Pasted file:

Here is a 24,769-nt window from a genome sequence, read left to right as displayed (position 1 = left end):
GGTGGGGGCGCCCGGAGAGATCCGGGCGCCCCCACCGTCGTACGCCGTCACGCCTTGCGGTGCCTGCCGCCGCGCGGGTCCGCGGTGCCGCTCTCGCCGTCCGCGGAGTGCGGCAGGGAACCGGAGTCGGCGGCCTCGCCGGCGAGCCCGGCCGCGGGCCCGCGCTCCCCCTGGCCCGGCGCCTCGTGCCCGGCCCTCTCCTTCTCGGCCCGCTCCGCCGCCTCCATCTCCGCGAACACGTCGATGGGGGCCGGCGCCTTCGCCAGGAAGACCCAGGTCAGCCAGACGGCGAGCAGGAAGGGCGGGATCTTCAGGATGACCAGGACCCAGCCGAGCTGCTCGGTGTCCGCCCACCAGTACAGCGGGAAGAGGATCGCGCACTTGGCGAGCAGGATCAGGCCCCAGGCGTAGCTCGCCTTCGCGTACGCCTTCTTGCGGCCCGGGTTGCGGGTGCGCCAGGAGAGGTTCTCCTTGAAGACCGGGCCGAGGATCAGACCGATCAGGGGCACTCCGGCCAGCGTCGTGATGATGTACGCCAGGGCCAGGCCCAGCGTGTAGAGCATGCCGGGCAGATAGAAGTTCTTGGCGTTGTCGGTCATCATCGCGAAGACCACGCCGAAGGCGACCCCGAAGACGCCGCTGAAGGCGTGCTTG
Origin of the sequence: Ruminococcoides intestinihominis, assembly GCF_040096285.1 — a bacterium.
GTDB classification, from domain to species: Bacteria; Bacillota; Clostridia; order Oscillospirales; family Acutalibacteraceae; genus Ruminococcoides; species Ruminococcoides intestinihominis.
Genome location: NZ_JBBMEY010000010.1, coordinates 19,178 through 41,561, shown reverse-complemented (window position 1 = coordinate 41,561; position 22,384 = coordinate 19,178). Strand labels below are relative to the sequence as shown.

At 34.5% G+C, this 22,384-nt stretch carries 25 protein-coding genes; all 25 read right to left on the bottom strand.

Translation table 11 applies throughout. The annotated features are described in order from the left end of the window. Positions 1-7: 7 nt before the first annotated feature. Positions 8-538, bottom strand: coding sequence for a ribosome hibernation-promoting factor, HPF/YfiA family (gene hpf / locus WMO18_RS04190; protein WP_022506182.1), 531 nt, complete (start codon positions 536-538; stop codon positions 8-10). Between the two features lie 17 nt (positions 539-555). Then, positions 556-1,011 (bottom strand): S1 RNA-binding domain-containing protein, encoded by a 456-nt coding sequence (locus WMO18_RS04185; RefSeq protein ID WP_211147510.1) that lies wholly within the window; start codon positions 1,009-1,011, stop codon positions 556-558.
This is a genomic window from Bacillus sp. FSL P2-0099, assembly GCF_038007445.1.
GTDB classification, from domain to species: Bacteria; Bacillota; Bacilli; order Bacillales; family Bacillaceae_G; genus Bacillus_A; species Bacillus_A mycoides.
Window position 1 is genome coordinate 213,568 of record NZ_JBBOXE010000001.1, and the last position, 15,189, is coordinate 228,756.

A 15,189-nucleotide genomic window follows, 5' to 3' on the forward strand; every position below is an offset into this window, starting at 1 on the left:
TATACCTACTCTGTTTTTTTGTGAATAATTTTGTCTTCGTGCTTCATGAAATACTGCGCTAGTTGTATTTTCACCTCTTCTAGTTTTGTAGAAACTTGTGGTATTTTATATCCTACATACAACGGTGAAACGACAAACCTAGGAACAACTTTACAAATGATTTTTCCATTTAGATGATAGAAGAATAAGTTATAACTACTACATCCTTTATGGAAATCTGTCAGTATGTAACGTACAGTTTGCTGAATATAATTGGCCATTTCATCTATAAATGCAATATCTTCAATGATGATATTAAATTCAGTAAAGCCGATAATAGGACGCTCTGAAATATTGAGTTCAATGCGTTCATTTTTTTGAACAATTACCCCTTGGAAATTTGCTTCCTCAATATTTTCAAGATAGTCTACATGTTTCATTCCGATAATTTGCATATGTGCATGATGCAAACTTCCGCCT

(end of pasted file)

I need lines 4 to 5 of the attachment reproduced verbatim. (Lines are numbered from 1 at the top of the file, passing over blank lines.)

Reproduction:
GTDB classification, from domain to species: Bacteria; Bacillota; Clostridia; order Oscillospirales; family Acutalibacteraceae; genus Ruminococcoides; species Ruminococcoides intestinihominis.
Genome location: NZ_JBBMEY010000010.1, coordinates 19,178 through 41,561, shown reverse-complemented (window position 1 = coordinate 41,561; position 22,384 = coordinate 19,178). Strand labels below are relative to the sequence as shown.